Imagine you— a beer-swilling moron whose only goal is to get laid— are chatting someone up at the local dive, saying anything to get some: “That movie was a slap in the face to all the vertically challenged people; they totally violated that dwarf!” And the house band is on your team, creating a sultry backdrop with its insipid and uninspired “original” music while you smear on the drunken charm. Then suddenly . . . Bad Company’s “Feel Like Makin’ Love.” “I love this song,” tonight’s mission gasps, doing that chicken head-bob thing to the beat, leaving you alone with your eight-dollar bottle of two-dollar beer. This is the bar band’s bid for the attention of your hotty, and it’s a war, especially if the bar band boasts Joe Strummer, and the band’s cover repertoire is the Clash’s back catalogue.
As Irving Plaza’s bar band for the night, Joe Strummer and the Mescaleros, ambled their way through unreleased material off the tentatively titled X-Ray Style (due out in October on
Hellcat/Epitaph), audience chatter rivaled band volume. The band’s dub Muzak fell like aimless liquidy jams— the tunes weren’t played with enough introspection to come off trippy, so it felt like the band was just wading through vamps and grooves. A big rubbery bass pulsated. Drums and percussive trinkets dug a deep pocket. Guitars were inaudible. And Strummer did the “Straight to Hell” whispering-rasp thingy. All the while, blind-drunk oafs swapped lines for a crack at some nookie; but every time anyone progressed, Strummer and company set them on their asses with a Clash tune. Eight times that prick stole the hotties’ attention, though most had a leg up on the flimsy Prince-like rendition of “Rock the Casbah.” —Lorne Behrman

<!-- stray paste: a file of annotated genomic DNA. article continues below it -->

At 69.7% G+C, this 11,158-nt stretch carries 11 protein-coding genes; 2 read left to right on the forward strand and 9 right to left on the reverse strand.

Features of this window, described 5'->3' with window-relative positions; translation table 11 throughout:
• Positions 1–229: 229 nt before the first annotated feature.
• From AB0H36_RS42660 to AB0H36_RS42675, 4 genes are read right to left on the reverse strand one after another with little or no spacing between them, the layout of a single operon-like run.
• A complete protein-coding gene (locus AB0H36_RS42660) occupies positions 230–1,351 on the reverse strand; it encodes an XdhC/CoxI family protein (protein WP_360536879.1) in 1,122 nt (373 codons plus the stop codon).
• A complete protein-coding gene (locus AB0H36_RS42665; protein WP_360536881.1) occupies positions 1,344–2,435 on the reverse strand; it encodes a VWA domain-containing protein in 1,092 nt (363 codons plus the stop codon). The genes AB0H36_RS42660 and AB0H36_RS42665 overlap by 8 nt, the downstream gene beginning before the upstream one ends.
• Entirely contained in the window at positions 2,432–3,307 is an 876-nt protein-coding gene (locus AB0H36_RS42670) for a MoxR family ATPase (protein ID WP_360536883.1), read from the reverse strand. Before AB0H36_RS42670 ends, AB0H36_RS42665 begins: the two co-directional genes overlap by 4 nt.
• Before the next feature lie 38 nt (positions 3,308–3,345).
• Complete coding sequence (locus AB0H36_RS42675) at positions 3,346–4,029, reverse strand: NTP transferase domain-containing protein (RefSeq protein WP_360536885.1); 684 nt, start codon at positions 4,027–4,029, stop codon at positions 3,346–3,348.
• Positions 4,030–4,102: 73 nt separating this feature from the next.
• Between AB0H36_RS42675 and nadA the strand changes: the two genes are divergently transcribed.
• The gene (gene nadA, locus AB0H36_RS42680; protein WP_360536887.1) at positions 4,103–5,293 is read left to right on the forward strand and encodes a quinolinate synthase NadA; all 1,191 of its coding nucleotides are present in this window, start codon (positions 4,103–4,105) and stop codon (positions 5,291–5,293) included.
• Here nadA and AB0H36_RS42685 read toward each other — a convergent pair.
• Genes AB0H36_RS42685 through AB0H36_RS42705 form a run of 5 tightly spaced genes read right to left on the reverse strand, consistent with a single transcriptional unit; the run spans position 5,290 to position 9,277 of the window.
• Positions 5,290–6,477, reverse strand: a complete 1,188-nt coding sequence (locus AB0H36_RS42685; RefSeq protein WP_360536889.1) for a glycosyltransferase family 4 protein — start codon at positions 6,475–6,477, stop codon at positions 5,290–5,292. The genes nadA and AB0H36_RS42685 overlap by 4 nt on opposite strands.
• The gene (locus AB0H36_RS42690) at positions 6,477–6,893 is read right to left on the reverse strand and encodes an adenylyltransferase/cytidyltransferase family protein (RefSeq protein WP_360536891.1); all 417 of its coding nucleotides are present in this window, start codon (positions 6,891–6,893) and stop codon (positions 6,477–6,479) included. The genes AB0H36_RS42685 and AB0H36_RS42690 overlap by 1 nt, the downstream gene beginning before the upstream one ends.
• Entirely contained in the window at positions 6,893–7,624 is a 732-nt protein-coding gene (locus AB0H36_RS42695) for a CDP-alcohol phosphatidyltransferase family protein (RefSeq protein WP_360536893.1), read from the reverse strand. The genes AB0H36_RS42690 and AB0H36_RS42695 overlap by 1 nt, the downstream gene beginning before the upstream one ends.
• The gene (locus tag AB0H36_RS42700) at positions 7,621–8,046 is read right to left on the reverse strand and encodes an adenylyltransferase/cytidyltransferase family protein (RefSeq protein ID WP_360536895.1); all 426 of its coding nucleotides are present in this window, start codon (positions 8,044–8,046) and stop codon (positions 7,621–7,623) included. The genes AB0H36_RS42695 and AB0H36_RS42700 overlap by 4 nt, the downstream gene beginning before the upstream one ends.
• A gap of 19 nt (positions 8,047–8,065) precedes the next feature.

Too Cool for School
“Oooooooh!” Check it out, Mom, that’s me doing breathing exercises with Meredith Monk at the Summer Sessions at Tonic. Right, like a music camp, sort of. Uh, no, she couldn’t get me to stay on key. But my diaphragm is much more activated now! Here, listen, I’m putting the phone up to the speaker. Marc Ribot was so right on about detuning my guitar to “make those tired riffs fresh as a daisy.” I can’t wait till the guys check out my surf version of Albert Ayler now. Hey, did you already send NYU next semester’s tuition? You should cancel the check because Jim O’Rourke said I should drop out as soon as possible. Seriously. Professors have too much baggage. Jim “just sat in his room listening to records” and “cross-referenced.” And he’s like the international god of electronic whatever he does.
No, there wasn’t swimming! Jesus, Dad, you think Henry Threadgill is going to stand by a pool with a stupid whistle? He taught me something way more important than swimming but I couldn’t really understand it. “You have never looked at a goddamn C chord,” he said. I see what’s been wrong with my compositions because “that rococo shit is a deception.” Listen, instead of that sight-reading class, maybe you could loan me the money to start my own label, like Tim Berne? Elliott Sharp says notation is a “distraction,” he had to invent his own systems anyway. Zorn says record companies have lawyers who spend “as much time thinking how to screw me as I spend thinking about music.” No, I guess Downtown musicians don’t have very nice vocabularies, Dad. Except Jim O’Rourke. He’s from Chicago.